Volkswagen Group has set up a European company (Société Européenne) to manage its battery business, from processing raw materials to establishing cell factories in Europe.
The new company’s scope will be to develop new business models based around reusing discarded car batteries and recycling the valuable raw materials they contain.
The German company plans to build six gigafactories in Europe to cover the growing demand for battery cells. Its gigafactory in Salzgitter, Germany is set to begin battery cell production in 2025. Initially, the facility will have an annual capacity of 20GWh before eventually reaching 40GWh.
In total, Volkswagen plans to invest around €2bn in the construction and operation of its Salzgitter gigafactory.
The site will bring together development, planning and production control under one roof and therefore become Volkswagen’s European battery hub. Additional gigafactories will be built at sites in Spain and Eastern Europe with the exact locations to be confirmed at the beginning of 2022. Volkswagen intends to open two more battery cell factories in Europe by 2030.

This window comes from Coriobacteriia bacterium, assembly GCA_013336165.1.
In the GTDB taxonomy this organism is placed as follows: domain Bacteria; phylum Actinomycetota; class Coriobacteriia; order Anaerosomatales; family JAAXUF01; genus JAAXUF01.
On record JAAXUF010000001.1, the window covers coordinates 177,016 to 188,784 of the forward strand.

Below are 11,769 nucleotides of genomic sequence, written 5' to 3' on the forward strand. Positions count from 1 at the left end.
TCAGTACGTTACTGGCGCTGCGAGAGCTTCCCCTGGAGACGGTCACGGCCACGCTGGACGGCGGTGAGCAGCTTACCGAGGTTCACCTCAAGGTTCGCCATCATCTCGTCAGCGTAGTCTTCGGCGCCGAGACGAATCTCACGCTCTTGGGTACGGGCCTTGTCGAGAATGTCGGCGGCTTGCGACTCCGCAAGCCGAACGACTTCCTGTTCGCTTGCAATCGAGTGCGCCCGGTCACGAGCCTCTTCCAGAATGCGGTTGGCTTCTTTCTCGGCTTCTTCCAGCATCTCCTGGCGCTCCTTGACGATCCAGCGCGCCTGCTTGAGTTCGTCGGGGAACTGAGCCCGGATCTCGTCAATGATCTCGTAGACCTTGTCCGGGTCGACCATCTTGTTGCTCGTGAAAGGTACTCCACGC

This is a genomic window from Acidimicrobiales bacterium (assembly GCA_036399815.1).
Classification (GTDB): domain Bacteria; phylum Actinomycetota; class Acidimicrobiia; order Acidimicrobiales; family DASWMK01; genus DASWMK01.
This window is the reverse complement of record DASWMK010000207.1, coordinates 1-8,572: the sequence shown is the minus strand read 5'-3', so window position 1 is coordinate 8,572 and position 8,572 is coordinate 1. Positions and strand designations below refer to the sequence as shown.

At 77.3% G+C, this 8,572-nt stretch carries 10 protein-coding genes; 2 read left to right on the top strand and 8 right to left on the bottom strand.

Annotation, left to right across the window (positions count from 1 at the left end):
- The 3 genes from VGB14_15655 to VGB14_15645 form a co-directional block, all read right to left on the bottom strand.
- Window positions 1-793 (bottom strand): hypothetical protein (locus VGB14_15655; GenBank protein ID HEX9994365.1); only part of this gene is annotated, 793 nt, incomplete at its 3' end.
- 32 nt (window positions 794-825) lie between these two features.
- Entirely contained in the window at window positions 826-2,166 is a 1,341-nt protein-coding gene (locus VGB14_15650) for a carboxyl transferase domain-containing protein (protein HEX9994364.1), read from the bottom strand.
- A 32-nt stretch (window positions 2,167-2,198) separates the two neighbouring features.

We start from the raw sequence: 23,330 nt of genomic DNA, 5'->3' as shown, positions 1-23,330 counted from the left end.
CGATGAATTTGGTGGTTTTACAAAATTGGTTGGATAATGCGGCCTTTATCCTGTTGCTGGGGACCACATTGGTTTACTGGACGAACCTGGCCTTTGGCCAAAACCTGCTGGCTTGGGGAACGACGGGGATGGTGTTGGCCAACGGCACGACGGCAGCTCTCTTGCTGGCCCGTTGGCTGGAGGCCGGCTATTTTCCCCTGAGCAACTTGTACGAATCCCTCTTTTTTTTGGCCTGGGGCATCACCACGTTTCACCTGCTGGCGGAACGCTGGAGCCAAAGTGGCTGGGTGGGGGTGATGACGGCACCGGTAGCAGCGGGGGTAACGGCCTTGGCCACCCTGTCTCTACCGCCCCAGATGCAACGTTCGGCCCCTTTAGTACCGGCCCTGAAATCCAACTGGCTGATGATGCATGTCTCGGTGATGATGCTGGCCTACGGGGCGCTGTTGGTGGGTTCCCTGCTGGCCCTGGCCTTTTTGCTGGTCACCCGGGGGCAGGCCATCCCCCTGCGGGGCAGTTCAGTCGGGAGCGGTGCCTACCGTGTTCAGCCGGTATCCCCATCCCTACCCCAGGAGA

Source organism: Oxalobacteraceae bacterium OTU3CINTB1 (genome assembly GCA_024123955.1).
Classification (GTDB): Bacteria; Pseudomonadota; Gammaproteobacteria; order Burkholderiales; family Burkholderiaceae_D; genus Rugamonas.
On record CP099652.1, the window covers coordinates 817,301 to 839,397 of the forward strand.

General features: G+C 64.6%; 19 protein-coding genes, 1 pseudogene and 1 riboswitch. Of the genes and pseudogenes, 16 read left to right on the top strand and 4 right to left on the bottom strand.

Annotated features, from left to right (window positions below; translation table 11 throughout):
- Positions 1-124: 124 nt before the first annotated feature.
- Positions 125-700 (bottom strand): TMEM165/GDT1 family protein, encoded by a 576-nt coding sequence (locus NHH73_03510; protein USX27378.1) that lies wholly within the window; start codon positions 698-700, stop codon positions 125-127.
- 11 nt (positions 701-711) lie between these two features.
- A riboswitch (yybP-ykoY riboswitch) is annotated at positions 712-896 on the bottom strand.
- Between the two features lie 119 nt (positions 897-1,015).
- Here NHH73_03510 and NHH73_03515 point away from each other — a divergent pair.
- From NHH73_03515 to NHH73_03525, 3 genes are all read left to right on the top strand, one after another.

Thomas Schmall, member of the board of management for technology at Volkswagen AG and chief executive of Volkswagen Group Components, said: “We are now bundling our power in Salzgitter, with the aim of encouraging innovation and securing the support of the best partners for our new company going forward. We already have a strong battery team in Salzgitter made up of 500 employees from 24 countries – and we are continuing to strengthen this team at leadership level.”
Soonho Ahn, who was previously global head of battery development at Apple, has been appointed to take on a leading role in the development of battery cells.
Former Barclays investment banker Kai Alexander Müller will also make the switch to Salzgitter, contributing his financial expertise in the capital market and in equity research.
Over the next five years, Volkswagen will be investing around €52bn in the development and production of new EVs, part of a €73 billion investment in electrification.